Another explanation for disagreement about dignity’s demands is that these disagreements may be superficial. Suppose Culture X has a convention where callers call back when a phone call is dropped, and Culture Y has a convention that callees call back when a call is dropped. If you knowingly flout your culture’s convention, you’re being (in fact) inconsiderate or rude. Your moral failing is not diminished because the rule in question was fixed by convention, since the moral violation is failing to adhere to a beneficial and accepted convention. so Cultures X and Y differ only superficially—on the conventional level of who ought to call whom—but agree on the importance of being considerate and polite vis-à-vis dropped calls.
Likewise, some determinate facts about what dignity demands will be conventional. My favorite example of this is to imagine your boss ordering you to wear a hula skirt to work. There’s nothing intrinsically undignified about wearing a hula skirt: we would be fine with wearing one if our culture had adopted that sort of dress, and we do not look down on hula-skirt wearing cultures. But given our convention, the request asks us to do something undignified. So although we would reject hula skirts as undignified for ourselves, we do not actually disagree with cultures who see the hula skirt as dignified.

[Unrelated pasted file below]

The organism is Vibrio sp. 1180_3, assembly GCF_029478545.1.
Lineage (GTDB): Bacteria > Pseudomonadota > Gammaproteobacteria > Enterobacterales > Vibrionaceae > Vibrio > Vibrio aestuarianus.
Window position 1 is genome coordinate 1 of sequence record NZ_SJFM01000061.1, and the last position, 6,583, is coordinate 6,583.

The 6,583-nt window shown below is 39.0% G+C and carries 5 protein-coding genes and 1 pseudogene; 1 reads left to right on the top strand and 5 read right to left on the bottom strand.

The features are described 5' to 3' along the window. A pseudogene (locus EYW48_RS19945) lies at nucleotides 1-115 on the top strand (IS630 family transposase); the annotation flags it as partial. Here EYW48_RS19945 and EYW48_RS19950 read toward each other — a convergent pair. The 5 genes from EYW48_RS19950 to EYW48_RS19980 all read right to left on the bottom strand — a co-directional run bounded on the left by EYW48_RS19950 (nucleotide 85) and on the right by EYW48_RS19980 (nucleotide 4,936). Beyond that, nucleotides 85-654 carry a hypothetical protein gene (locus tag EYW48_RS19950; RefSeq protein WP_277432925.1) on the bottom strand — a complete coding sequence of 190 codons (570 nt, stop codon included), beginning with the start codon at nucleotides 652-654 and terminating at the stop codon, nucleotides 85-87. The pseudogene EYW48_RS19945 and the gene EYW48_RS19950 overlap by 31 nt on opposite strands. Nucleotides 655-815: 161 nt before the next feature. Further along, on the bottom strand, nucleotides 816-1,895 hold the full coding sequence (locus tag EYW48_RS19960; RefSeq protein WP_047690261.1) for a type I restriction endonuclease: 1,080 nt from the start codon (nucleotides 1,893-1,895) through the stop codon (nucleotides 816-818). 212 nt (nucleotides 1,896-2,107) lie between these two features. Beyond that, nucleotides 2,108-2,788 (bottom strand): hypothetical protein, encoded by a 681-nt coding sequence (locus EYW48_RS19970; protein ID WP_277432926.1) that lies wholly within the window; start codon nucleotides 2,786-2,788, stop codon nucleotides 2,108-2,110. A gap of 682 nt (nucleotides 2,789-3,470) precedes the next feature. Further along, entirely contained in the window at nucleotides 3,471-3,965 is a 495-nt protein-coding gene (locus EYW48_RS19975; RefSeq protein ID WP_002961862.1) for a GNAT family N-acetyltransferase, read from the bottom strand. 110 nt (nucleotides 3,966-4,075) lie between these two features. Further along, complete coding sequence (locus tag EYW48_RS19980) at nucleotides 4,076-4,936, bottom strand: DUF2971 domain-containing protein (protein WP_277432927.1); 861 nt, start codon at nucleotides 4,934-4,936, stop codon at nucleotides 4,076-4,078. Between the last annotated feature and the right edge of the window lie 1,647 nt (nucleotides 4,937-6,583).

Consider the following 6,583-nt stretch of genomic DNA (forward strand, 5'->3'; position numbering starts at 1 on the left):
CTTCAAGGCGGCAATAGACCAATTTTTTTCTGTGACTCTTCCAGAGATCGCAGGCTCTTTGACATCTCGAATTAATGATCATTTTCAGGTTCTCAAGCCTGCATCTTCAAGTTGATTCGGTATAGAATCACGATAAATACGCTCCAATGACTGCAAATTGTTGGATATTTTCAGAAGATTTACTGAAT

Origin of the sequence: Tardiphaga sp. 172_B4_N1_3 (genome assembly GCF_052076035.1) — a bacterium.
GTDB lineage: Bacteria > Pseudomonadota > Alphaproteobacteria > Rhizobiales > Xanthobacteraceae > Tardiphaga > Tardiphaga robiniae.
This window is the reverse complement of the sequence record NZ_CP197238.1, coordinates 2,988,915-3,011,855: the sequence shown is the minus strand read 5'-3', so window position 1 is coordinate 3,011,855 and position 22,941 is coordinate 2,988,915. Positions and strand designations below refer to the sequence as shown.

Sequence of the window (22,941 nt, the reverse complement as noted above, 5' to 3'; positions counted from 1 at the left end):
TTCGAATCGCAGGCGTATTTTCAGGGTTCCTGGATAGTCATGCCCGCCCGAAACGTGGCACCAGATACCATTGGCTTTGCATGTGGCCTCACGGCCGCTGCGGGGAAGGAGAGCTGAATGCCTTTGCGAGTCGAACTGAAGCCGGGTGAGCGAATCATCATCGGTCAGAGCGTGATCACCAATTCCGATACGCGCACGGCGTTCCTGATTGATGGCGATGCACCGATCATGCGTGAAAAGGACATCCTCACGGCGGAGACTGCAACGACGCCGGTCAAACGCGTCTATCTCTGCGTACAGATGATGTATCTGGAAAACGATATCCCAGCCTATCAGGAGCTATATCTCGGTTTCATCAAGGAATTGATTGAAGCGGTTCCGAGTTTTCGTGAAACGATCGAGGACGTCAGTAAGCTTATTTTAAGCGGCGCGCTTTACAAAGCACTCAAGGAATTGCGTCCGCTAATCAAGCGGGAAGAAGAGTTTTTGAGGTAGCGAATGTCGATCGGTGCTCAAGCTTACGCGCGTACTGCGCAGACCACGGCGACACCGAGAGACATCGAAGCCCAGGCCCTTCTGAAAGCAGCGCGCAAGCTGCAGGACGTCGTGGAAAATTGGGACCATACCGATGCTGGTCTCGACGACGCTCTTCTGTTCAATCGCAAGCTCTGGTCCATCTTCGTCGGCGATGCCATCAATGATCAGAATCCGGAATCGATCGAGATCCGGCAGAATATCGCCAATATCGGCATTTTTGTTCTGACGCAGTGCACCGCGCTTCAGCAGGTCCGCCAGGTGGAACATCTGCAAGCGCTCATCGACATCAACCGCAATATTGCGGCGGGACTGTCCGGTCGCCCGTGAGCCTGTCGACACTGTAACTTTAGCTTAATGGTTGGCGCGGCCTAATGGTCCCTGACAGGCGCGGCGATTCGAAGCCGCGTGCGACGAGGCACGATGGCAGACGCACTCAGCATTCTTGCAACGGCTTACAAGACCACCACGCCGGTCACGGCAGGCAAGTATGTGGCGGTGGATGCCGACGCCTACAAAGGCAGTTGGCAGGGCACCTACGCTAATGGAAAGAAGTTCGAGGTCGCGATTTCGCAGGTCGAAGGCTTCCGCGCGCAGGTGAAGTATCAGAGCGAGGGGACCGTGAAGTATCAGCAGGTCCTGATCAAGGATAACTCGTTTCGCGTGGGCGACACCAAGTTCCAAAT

Dignity and pluralism
Pinker’s second complaint is that dignity is “fungible.”
Most of us will agree with Pinker that we should sometimes forsake our dignity, not only for our own wellbeing, but also others’. This observation tells against dignity as a moral consideration only if we expect, as Pinker says the Council does, dignity’s requirements to be inviolable.
But it seems to many philosophers that pluralism about value is more likely true: i.e., that there are multiple distinct, irreducible values which must be weighed against each other when we consider what we ought to do. Pluralism has its difficulties, to be sure. (If there are multiple irreducible values, how can we weigh them against each other? Wouldn’t they be incommensurable?) Nonetheless, our actual reasoning seems to assume pluralism. And for what it’s worth, it isn’t as if the sorts of rights Pinker advocates for instead of dignity—such as autonomy, physical liberty, life, etc.—are not themselves sometimes outweighed by more urgent considerations, as when we may forcibly quarantine someone with a highly contagious, deadly, and untreatable disease. If Pinker’s favored suite of rights are “fungible” in this way, then it doesn’t speak strongly against dignity that we must sometimes forsake a little dignity for more important goods.